Many notable aircraft were designed and built at Filton, such as the Bristol Brabazon, Britannia, and the supersonic Concorde. The airfield was used for both scheduled flights and charters by airlines like British United Airways, Cambrian Airways, and British Airways, flying a variety of aircraft types, including the Vickers Viscount and the BAC One-Eleven.

Filton Airfield was also frequented by famous passengers, including Queen Elizabeth II and the Beatles, who arrived there for their 1964 concert in Bristol.

The airfield ceased operations in 2012, primarily due to the decline in aircraft manufacturing and high operating costs. Today, the site houses the Bristol Aerospace Centre, which showcases the history of aviation in Bristol and features a Concorde museum.

RAF Greenham Common

RAF Greenham Common was a Royal Air Force station located in Berkshire, England. Established in 1941, it played a significant role during World War II as a base for both British and American forces. Aircraft types such as the Douglas C-47 Skytrain and the Boeing B-17 Flying Fortress were based here.

Post-war, the airfield was used for a variety of purposes and was a USAF base during the Cold War. Nuclear warheads were present on the base for a time and this was the catalyst for the creation of the Greenham Common Women’s Peace Camp, which protested the deployment of nuclear weapons in the 1980s. No commercial airlines operated from RAF Greenham Common, as it primarily served military functions.

The airfield was closed in 1993 after the Cold War ended, and the land was returned to public use. Today, the site is a public parkland called Greenham and Crookham Commons, which hosts various events and offers numerous walking trails for visitors to explore.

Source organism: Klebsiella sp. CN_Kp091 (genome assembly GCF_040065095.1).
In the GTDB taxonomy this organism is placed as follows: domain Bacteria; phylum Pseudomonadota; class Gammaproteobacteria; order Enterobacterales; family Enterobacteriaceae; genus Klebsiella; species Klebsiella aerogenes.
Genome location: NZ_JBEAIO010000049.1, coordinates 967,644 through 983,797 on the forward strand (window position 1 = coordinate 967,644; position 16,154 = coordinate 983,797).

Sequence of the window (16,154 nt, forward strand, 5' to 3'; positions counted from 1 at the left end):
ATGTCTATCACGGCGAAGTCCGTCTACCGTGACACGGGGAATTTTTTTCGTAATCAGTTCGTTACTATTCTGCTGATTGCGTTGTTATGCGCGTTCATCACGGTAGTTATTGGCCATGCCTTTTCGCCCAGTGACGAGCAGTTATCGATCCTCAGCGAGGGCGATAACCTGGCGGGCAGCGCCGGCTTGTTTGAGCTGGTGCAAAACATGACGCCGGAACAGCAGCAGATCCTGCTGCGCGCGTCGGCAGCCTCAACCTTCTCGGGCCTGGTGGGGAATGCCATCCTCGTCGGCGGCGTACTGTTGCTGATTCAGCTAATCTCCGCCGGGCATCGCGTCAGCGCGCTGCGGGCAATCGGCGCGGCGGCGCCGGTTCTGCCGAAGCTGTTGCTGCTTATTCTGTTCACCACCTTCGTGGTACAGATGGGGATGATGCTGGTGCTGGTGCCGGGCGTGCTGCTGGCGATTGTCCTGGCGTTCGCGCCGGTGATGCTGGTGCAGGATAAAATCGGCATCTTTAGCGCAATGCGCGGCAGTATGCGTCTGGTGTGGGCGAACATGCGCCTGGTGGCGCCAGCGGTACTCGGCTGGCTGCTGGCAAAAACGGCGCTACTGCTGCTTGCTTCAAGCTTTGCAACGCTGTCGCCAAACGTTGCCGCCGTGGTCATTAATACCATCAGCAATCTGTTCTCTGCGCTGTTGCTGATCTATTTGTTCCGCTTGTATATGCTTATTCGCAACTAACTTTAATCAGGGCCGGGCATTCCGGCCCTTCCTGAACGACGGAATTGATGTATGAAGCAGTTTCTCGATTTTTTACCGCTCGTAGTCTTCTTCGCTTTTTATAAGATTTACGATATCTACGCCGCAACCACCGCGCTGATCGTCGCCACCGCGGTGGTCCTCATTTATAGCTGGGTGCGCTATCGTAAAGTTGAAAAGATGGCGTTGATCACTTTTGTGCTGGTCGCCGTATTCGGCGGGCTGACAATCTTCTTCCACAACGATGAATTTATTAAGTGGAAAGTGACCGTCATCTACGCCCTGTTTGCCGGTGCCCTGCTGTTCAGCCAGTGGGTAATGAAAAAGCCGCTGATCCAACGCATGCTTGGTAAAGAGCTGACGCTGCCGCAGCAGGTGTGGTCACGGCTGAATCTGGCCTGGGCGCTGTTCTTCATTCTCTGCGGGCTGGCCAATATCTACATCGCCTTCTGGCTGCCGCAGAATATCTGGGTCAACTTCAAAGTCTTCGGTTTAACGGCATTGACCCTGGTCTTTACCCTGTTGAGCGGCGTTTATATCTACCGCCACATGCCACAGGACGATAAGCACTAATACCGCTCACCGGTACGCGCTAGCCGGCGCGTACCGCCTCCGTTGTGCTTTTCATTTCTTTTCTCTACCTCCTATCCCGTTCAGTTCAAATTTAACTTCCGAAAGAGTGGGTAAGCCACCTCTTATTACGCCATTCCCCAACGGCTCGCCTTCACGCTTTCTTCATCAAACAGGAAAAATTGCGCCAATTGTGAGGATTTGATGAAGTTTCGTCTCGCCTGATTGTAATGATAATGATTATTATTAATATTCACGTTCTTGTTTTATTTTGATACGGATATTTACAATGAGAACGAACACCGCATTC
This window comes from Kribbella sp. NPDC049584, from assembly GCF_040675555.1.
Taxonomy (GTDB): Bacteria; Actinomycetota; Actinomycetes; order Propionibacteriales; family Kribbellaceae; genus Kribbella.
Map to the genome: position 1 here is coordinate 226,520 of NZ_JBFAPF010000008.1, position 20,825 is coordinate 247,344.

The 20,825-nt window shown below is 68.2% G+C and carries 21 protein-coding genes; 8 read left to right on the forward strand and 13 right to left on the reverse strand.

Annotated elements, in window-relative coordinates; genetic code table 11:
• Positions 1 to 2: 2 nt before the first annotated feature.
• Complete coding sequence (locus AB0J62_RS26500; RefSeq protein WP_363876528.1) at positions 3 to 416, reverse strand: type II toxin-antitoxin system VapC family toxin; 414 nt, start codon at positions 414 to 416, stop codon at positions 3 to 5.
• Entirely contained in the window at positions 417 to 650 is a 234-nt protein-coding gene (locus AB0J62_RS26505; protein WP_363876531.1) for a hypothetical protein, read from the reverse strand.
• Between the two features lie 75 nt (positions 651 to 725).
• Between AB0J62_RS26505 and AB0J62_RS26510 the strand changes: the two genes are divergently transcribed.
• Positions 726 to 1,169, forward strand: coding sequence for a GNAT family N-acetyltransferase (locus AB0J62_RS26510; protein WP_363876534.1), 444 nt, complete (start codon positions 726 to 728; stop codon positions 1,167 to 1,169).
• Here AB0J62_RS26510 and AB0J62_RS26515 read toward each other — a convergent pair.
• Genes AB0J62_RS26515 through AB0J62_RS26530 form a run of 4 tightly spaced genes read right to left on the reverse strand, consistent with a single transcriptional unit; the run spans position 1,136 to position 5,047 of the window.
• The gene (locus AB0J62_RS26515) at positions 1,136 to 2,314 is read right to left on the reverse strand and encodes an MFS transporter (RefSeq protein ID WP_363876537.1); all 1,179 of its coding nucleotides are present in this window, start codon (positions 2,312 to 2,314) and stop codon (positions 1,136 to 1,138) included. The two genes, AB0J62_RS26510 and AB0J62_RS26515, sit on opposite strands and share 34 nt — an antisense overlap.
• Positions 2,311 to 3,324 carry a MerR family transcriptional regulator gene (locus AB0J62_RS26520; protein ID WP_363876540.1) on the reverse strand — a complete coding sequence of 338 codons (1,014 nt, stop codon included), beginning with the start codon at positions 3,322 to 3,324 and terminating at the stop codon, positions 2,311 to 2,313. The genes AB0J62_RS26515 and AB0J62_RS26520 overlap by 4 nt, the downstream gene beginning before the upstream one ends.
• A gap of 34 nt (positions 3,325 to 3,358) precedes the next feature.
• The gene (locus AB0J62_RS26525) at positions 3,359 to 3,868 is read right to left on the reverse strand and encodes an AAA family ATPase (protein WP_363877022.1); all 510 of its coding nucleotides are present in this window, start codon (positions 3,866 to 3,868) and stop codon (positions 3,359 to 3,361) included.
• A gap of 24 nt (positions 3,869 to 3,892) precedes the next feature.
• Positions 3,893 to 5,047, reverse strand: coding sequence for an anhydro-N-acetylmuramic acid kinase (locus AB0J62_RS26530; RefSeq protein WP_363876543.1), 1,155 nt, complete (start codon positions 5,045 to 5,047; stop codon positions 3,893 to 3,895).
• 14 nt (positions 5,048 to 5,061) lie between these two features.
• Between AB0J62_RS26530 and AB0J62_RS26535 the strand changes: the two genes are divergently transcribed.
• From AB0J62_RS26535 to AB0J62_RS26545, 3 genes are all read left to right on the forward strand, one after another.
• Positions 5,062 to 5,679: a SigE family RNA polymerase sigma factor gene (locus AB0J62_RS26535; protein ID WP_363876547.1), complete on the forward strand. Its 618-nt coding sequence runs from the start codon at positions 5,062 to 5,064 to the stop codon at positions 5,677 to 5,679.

RAF Church Fenton

History

RAF Church Fenton, located in North Yorkshire, was a Royal Air Force (RAF) station that was established in 1937. It served primarily as a fighter airfield during World War II and later transitioned to a training base for pilots.

Airlines and Aircraft

While RAF Church Fenton was an RAF airfield rather than a commercial airport, it was home to several different aircraft types throughout its history. During World War II, the base hosted iconic planes such as the Supermarine Spitfire and the Hawker Hurricane. Later, the base was used for training pilots on aircraft like the de Havilland Vampire and the BAC Jet Provost.

Famous Passengers

As a military airfield, RAF Church Fenton didn’t cater to civilian passengers. However, many notable RAF personnel were stationed there during its operational years.

Closure and Current Use

RAF Church Fenton was officially closed in 2013 due to defence budget cuts. The site was later acquired by a private owner who renamed it Leeds East Airport, focusing on general aviation, flight training, and aviation events. Part of the site has also been developed into a business park.

RAF Manston

History

RAF Manston, located in Kent, has a storied past dating back to World War I when it was established as a Royal Naval Air Service base. The airfield played a crucial role during World War II as an RAF base, with its strategic location near the English Channel.